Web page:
RCMP across the province are being called to mental health-related incidents more often while crime is trending downward.
That was the police force’s response to the Star’s inquiry after the Regional District of the Central Kootenay board expressed alarm last week at the number of mental health calls coming in to local RCMP detachments.
Sgt. Rob Vermeulen, senior media relations officer for the RCMP in BC didn’t provide a percentage of overall calls that are related to mental health, but did offer examples demonstrating how some mental health clients can create what he called a “disproportionate number of calls” for police assistance.
“A recent study by one detachment found eight people with mental health needs were responsible for a staggering 1,500 calls to police in four years,” wrote Vermeulen.
The solution to mental health-related issues requires a greater societal response, he added.
“Crime is trending downwards, but mental health issues continue to be a significant concern to police, who often find they are addressing anti-social and criminal behaviour resulting from mental health issues.”
Vermeulen wrote that the RCMP, like other police agencies, are very supportive of a collaborative approach for mental health clients and for individuals with mental health challenges and addictions.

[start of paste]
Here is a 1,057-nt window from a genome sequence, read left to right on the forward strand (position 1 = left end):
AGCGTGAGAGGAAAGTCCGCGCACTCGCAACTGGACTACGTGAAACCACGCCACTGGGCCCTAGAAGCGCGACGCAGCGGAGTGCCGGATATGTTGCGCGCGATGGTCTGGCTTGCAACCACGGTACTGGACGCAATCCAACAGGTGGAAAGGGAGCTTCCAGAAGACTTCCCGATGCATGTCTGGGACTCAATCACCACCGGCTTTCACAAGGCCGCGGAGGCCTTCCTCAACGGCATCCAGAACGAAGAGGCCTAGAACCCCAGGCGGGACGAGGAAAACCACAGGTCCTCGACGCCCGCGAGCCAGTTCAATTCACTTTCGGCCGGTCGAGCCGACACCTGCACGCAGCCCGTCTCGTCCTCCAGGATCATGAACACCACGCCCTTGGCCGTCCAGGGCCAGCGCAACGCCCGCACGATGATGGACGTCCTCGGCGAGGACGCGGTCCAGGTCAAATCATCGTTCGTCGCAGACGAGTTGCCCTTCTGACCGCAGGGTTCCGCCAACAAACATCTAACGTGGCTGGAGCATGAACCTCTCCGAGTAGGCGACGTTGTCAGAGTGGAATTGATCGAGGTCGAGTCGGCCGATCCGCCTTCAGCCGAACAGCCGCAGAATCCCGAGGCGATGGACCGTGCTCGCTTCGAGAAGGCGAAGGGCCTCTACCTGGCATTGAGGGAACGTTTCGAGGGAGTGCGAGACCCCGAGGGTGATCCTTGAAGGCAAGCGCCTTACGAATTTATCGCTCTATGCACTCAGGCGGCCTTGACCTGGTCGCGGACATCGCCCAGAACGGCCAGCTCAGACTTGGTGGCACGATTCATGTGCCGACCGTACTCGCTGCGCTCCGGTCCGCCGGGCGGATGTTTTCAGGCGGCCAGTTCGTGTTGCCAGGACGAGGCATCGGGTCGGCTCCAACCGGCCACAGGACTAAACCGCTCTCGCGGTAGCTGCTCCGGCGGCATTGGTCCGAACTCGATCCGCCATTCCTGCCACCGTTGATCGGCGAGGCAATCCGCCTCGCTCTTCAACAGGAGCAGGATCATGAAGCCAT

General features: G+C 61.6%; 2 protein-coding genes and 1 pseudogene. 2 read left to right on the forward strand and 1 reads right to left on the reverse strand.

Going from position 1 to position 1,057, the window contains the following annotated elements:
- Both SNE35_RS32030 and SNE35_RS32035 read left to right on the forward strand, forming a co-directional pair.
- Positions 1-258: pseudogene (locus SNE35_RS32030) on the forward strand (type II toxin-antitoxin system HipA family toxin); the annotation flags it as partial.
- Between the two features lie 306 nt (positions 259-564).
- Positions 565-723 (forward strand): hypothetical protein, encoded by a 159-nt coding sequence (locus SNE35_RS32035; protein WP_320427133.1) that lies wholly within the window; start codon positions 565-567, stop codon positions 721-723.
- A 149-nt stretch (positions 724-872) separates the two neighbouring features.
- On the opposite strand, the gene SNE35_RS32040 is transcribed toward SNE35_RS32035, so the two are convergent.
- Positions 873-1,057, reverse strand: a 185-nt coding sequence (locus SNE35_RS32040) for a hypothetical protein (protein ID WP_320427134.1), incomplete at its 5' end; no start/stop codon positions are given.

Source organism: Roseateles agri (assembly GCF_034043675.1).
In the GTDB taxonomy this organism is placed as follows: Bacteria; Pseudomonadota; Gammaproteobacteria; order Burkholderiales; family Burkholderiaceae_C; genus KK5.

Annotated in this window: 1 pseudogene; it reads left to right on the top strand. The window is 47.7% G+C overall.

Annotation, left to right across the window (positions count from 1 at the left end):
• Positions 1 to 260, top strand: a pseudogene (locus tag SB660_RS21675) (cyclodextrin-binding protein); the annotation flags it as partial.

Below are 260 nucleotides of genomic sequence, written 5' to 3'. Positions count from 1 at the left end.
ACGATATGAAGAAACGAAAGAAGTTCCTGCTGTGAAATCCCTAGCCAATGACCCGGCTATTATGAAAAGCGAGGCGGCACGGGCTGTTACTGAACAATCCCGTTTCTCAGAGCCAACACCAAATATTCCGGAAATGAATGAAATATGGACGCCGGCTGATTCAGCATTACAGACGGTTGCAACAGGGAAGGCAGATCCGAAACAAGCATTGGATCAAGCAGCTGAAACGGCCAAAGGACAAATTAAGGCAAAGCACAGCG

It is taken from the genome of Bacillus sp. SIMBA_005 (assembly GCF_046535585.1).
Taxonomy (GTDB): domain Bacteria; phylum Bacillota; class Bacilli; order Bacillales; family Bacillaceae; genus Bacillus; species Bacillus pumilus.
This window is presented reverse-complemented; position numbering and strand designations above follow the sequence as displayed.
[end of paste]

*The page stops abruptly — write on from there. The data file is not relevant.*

“Our police officers frequently go above and beyond what is expected of them in these situations,” he said, “taking extra care and time to build relationships with people who suffer frequent mental health crises in their communities.”
Board questions staffing levels
The regional district board also wondered if a staff shortage may be contributing to the problem.
The RCMP budget is set by the province. A combination of factors are used, including but not limited to positions occupied, unit needs and historical expenditure patterns.
According to the municipal police agreement, and subject to the commanding officer’s discretion, the policy states, “no member will be replaced when attending a training course related to the Municipal Police Service, when on annual leave, or when ill except where illness results in a member’s absence for a period of more than 30 consecutive days.”
Any staffing changes must be filled within one year of a written request.
Asked if the policy means vacancies resulting from maternity, parental, or sick leave would not be filled, Vermeulen said that isn’t necessarily the case.
“I can’t speak to a specific situation but there are processes in place to deal with long-term absences. Each case is assessed and reviewed individually.”